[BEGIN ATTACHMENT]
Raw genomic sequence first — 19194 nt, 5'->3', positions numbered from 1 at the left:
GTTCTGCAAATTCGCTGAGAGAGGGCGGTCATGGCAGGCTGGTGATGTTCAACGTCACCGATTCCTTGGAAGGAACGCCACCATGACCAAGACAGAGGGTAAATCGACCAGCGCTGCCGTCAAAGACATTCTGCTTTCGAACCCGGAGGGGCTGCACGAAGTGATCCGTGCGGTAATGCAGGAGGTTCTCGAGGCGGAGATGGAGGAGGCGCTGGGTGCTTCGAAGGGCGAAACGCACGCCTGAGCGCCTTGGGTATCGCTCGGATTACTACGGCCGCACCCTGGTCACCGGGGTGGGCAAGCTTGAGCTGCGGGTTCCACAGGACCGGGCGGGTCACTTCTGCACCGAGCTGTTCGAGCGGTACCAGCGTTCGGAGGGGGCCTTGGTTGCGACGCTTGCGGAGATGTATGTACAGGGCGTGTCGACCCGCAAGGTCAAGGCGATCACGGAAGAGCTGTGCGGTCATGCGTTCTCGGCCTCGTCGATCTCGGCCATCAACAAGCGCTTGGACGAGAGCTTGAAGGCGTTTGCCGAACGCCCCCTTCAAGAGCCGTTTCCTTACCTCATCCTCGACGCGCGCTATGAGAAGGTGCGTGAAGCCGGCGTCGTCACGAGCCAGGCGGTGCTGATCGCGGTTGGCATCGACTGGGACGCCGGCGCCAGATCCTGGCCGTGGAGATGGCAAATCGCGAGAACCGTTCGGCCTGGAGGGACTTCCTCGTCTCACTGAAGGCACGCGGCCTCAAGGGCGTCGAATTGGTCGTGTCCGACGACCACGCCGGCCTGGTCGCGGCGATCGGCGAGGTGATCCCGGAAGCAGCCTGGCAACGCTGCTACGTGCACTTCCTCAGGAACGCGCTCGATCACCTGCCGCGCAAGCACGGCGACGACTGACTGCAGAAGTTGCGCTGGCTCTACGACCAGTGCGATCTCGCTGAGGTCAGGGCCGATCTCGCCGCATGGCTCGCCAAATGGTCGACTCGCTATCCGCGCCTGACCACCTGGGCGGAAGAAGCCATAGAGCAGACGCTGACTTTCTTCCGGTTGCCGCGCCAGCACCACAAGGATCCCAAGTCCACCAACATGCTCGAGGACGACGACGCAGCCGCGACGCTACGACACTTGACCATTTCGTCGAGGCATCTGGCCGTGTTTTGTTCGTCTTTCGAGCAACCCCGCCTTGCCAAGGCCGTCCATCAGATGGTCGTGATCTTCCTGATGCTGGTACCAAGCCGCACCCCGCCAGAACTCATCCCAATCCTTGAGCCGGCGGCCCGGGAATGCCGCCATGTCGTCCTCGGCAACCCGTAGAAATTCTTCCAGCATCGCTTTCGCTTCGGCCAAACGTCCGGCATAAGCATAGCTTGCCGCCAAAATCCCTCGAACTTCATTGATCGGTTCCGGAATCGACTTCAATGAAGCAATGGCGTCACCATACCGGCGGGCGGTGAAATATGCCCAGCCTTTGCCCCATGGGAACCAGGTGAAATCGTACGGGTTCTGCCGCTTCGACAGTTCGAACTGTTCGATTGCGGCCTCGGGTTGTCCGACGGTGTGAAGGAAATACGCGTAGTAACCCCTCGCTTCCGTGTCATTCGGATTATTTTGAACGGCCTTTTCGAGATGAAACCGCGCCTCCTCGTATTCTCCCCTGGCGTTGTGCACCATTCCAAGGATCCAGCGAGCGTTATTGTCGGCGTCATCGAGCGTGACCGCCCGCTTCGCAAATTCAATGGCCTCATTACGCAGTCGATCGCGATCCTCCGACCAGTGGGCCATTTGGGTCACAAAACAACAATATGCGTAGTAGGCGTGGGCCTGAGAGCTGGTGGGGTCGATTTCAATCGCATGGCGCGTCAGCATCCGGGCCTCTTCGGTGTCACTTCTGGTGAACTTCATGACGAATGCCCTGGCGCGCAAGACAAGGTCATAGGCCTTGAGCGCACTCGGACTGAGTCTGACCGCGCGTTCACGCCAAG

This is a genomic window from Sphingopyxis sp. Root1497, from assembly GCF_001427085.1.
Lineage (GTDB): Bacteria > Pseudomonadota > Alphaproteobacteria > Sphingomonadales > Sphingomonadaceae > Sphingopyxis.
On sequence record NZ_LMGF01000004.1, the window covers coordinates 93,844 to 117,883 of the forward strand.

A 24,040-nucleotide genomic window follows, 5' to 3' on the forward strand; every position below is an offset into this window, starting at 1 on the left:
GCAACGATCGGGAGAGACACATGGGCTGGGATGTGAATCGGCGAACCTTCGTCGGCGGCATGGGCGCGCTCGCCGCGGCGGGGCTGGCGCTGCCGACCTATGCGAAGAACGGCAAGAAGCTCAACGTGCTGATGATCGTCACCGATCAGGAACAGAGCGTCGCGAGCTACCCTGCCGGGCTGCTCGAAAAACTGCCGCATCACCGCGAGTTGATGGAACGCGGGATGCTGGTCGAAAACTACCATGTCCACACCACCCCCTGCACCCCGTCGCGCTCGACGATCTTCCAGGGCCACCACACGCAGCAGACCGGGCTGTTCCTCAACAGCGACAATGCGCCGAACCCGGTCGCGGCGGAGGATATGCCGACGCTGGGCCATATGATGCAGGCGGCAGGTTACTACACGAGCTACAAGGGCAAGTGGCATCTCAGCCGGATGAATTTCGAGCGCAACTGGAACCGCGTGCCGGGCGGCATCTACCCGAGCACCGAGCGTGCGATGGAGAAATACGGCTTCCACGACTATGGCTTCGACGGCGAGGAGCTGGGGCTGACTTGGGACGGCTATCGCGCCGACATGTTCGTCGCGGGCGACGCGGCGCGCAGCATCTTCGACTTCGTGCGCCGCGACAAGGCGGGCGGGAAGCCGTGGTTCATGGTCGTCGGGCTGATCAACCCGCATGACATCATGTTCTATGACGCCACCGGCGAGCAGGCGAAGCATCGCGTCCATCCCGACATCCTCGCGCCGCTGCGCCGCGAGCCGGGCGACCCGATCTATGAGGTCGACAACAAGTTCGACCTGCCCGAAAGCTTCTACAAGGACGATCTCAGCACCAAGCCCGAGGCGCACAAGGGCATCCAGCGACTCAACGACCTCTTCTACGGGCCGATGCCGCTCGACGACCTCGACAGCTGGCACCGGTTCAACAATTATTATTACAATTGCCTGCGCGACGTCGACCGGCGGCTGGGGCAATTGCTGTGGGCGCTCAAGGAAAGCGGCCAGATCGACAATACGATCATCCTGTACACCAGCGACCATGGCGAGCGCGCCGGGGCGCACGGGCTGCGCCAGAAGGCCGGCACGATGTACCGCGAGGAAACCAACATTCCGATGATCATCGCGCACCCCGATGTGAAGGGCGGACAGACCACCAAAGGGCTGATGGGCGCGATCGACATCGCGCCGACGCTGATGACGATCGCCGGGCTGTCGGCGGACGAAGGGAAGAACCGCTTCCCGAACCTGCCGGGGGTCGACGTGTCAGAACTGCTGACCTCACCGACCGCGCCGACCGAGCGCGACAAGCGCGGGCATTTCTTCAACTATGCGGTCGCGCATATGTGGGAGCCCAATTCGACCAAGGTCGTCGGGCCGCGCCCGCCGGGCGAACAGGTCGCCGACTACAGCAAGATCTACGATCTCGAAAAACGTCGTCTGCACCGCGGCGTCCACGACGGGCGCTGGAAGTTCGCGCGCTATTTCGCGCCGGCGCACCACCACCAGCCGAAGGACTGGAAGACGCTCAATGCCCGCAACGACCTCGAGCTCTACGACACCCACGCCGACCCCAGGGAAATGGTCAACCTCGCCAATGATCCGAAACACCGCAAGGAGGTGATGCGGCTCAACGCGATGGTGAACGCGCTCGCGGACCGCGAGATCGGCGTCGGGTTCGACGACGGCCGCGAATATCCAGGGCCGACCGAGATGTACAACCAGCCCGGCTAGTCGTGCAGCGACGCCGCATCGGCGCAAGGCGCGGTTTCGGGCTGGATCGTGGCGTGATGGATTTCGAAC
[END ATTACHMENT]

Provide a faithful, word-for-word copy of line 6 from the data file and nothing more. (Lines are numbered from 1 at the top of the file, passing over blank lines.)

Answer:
A 24,040-nucleotide genomic window follows, 5' to 3' on the forward strand; every position below is an offset into this window, starting at 1 on the left: